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Ellen Craft Dammond

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Left to right: Bessie Trotter Craft, Ellen Craft, Virginia Craft
Courtesy of Rose family

Left to right: Bessie Trotter Craft, Ellen Craft, Virginia Craft
Courtesy of Rose family

Dates alive: 
1916–2007
Residence (at time of interview): 
Long Beach, CA

Ellen Dammond, who was a social worker and personnel supervisor, was descended from both the Fossetts of Monticello and the famous fugitive slaves William and Ellen Craft. The prominent equal rights activist William Monroe Trotter was her uncle. She felt strongly about preserving and passing on the history of the struggles for freedom and equality, and introduced a 1970s film on the Crafts. Both she and her daughter, Peggy Preacely, were active participants in the civil rights movement in the 1960s. Ellen Dammond worked with Dorothy Height and Polly Cowan in the Wednesdays in Mississippi project. The 2006 Getting Word interview includes a 1995 recording of Ellen Dammond and her sister, Virginia Craft Rose, remembering their family and its history.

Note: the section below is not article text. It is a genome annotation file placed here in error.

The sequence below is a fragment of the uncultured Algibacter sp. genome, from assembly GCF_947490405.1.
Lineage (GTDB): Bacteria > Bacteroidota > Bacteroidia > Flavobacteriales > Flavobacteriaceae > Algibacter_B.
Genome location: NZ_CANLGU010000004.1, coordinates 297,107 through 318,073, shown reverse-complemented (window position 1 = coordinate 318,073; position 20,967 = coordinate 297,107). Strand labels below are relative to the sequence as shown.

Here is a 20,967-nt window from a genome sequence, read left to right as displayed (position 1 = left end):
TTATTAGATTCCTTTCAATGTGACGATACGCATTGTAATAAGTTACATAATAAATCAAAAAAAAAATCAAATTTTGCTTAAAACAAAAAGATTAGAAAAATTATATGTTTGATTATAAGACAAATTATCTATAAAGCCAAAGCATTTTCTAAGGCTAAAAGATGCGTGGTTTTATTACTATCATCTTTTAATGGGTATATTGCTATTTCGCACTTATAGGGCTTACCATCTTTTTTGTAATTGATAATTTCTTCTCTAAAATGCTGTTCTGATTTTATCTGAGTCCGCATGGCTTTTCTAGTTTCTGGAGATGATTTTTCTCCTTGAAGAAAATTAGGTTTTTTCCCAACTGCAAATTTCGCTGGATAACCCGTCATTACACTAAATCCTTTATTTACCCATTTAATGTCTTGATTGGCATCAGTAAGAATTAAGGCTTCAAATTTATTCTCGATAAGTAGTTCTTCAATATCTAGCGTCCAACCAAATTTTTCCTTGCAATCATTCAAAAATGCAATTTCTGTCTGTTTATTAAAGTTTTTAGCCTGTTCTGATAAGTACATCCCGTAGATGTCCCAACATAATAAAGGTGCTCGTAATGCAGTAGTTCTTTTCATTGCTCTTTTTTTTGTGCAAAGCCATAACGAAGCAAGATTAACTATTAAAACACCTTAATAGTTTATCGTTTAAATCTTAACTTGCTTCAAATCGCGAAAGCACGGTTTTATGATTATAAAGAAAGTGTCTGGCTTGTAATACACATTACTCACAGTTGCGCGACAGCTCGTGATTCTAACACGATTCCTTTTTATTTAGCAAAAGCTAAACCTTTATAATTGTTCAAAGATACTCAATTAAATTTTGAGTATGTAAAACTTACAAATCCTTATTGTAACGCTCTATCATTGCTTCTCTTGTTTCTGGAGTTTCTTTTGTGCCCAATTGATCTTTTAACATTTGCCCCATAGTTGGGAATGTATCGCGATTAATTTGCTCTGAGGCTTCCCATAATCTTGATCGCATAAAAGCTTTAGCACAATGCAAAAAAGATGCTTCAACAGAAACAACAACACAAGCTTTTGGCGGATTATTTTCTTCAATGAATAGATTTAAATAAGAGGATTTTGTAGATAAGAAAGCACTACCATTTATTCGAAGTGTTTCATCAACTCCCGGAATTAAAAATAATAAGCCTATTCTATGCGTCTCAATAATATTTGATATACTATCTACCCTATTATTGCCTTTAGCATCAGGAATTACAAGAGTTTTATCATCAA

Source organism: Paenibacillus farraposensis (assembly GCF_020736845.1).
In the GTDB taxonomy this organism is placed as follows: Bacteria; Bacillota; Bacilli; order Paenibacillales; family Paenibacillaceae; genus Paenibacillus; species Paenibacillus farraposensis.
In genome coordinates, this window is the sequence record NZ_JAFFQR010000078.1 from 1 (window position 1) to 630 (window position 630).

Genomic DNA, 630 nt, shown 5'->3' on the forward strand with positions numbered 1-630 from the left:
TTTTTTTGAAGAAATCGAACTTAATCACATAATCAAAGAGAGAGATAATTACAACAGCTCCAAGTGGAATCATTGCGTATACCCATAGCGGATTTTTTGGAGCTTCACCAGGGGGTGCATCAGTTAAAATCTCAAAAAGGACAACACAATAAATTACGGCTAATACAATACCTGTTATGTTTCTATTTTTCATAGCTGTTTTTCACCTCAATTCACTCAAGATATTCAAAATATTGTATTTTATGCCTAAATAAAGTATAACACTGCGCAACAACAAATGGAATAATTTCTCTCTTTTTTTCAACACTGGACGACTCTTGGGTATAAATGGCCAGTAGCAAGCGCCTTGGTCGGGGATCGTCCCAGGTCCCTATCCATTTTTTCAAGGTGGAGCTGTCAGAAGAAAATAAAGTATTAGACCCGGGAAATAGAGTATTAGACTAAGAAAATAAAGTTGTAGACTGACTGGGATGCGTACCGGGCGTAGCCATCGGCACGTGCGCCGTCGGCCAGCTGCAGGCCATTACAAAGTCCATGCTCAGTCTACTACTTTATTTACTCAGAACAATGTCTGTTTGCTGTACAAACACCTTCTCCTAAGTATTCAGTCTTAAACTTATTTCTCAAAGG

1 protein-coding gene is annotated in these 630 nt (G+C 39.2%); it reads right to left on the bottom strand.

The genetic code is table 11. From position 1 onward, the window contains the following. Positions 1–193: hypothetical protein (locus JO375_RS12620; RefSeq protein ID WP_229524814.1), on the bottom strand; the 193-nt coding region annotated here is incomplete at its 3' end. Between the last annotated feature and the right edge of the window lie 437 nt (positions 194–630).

Interview Information: 

16 July 2006, Long Beach, CA
Interviewees: Margaret Dammond Preacely, Noel Day, Christopher Day
Also present: Ellen Craft Dammond

Excerpts: 
Ancestry: 

The William and Ellen Craft Story

Find out about the Craft ancestors, William and Ellen, an enslaved couple from Macon, Georgia, who made a daring escape to freedom.

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